21 May Thinking of Building a Workbench? Check Out Some Ideas from Lake Erie Toolworks
One mark of a serious woodworker is a shop-built workbench, but designing just the right one can take a little work. Do you mostly make cabinets or furniture? Is a bench going to be used primarily for assembling plywood parts, or perhaps for working solid wood with hand tools?
WoodEzine has featured vises from Lake Erie before, so we were aware that they have a section on the website called the Workbench Idea Forum. This is a customer inspired page that provides access to more than a hundred different designs by customers who have used the company’s vises. Ideas have been coming in since late 2010, so there’s now a well of information covering everything from the simplest to the most complex of benches. There are uncomplicated English versions, knock-down units, heavy-duty monsters, benches with end and/or side vises, exquisite hardwood heirlooms, and even pine ones made with hand tools. The latest addition was sent in by Minnesota woodworker Geoff Bertin who completed his split top Roubo workbench last month. Each of the featured benches includes several photos, many of them addressing specific details, and often copious notes from the designer/builder. There’s also a very handy link that sorts all of the workbenches by style.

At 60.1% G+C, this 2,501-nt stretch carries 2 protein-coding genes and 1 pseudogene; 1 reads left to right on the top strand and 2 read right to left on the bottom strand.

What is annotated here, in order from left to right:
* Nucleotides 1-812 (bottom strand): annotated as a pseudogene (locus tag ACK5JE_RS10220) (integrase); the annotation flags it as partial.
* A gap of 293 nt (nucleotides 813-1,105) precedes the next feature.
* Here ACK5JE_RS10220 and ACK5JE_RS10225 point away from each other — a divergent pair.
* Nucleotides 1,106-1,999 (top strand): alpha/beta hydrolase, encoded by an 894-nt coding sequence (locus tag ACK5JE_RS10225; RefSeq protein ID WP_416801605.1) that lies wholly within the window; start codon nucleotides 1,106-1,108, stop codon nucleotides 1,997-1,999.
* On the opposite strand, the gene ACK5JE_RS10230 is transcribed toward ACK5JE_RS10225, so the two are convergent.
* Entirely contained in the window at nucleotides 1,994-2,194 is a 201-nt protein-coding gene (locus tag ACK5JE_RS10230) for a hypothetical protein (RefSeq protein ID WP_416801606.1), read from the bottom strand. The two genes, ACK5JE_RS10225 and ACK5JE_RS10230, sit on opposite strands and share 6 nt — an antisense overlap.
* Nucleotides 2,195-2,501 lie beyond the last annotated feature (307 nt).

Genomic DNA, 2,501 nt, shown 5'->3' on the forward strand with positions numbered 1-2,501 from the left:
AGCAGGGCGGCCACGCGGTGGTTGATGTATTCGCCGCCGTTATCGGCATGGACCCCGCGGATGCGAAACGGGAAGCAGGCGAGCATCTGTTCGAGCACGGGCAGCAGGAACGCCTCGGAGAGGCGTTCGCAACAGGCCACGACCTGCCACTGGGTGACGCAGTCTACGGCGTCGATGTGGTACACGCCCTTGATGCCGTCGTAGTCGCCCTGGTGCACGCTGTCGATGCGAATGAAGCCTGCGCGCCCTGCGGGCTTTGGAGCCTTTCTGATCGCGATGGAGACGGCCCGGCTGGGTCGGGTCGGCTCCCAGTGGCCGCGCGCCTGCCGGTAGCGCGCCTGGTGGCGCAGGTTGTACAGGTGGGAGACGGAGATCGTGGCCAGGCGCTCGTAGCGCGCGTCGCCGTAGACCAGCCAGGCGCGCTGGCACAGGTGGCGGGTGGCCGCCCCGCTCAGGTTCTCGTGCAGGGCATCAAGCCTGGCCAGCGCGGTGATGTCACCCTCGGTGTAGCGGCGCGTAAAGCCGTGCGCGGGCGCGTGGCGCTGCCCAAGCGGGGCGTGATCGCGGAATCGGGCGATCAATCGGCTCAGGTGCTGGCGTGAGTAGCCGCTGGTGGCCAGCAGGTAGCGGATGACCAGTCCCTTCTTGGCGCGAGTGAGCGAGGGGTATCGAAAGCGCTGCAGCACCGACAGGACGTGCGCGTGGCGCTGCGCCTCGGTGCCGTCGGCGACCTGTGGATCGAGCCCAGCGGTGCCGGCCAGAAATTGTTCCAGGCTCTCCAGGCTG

By the way, the split-top Roubo workbench is an updated version of one featured in Andre Roubo’s L’Art du Menuisier in 1774. He was a Parisian master and his original plan is shown at the bottom of the image, along with a vise detail that he drew.
One of the factors that sets Lake Erie apart is its catalog of wooden vise hardware, complete with large threaded wooden screws.